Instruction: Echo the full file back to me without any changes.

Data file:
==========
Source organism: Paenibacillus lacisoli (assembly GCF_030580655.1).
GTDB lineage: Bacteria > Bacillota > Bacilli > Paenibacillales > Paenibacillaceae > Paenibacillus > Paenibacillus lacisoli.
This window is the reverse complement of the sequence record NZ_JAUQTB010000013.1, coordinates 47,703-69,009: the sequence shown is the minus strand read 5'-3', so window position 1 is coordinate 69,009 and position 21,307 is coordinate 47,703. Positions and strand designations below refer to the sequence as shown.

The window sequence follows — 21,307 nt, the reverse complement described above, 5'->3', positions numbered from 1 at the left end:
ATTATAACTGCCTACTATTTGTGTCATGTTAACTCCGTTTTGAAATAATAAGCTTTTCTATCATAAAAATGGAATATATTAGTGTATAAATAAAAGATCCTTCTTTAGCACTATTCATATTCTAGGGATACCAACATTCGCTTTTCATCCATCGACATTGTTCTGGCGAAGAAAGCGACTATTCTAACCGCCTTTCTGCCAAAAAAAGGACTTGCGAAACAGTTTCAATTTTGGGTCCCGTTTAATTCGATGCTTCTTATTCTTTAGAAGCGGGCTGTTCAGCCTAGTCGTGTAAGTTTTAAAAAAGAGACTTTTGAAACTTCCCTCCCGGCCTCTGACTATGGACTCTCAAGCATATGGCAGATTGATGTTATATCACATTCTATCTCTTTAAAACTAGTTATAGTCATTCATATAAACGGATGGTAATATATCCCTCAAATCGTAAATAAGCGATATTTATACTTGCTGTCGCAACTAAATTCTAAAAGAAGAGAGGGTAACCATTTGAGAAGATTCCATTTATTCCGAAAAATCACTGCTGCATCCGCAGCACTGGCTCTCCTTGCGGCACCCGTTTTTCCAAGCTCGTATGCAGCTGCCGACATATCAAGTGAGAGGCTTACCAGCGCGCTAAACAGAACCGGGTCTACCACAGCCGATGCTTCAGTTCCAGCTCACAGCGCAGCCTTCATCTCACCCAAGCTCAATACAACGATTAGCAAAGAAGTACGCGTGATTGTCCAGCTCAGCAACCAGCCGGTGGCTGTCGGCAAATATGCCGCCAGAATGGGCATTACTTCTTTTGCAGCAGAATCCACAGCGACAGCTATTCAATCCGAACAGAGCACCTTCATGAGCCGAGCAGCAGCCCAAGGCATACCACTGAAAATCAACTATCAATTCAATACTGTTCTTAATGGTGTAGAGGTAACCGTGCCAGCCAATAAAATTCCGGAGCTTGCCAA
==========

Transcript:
Source organism: Paenibacillus lacisoli (assembly GCF_030580655.1).
GTDB lineage: Bacteria > Bacillota > Bacilli > Paenibacillales > Paenibacillaceae > Paenibacillus > Paenibacillus lacisoli.
This window is the reverse complement of the sequence record NZ_JAUQTB010000013.1, coordinates 47,703-69,009: the sequence shown is the minus strand read 5'-3', so window position 1 is coordinate 69,009 and position 21,307 is coordinate 47,703. Positions and strand designations below refer to the sequence as shown.

The window sequence follows — 21,307 nt, the reverse complement described above, 5'->3', positions numbered from 1 at the left end:
ATTATAACTGCCTACTATTTGTGTCATGTTAACTCCGTTTTGAAATAATAAGCTTTTCTATCATAAAAATGGAATATATTAGTGTATAAATAAAAGATCCTTCTTTAGCACTATTCATATTCTAGGGATACCAACATTCGCTTTTCATCCATCGACATTGTTCTGGCGAAGAAAGCGACTATTCTAACCGCCTTTCTGCCAAAAAAAGGACTTGCGAAACAGTTTCAATTTTGGGTCCCGTTTAATTCGATGCTTCTTATTCTTTAGAAGCGGGCTGTTCAGCCTAGTCGTGTAAGTTTTAAAAAAGAGACTTTTGAAACTTCCCTCCCGGCCTCTGACTATGGACTCTCAAGCATATGGCAGATTGATGTTATATCACATTCTATCTCTTTAAAACTAGTTATAGTCATTCATATAAACGGATGGTAATATATCCCTCAAATCGTAAATAAGCGATATTTATACTTGCTGTCGCAACTAAATTCTAAAAGAAGAGAGGGTAACCATTTGAGAAGATTCCATTTATTCCGAAAAATCACTGCTGCATCCGCAGCACTGGCTCTCCTTGCGGCACCCGTTTTTCCAAGCTCGTATGCAGCTGCCGACATATCAAGTGAGAGGCTTACCAGCGCGCTAAACAGAACCGGGTCTACCACAGCCGATGCTTCAGTTCCAGCTCACAGCGCAGCCTTCATCTCACCCAAGCTCAATACAACGATTAGCAAAGAAGTACGCGTGATTGTCCAGCTCAGCAACCAGCCGGTGGCTGTCGGCAAATATGCCGCCAGAATGGGCATTACTTCTTTTGCAGCAGAATCCACAGCGACAGCTATTCAATCCGAACAGAGCACCTTCATGAGCCGAGCAGCAGCCCAAGGCATACCACTGAAAATCAACTATCAATTCAATACTGTTCTTAATGGTGTAGAGGTAACCGTGCCAGCCAATAAAATTCCGGAGCTTGCCAA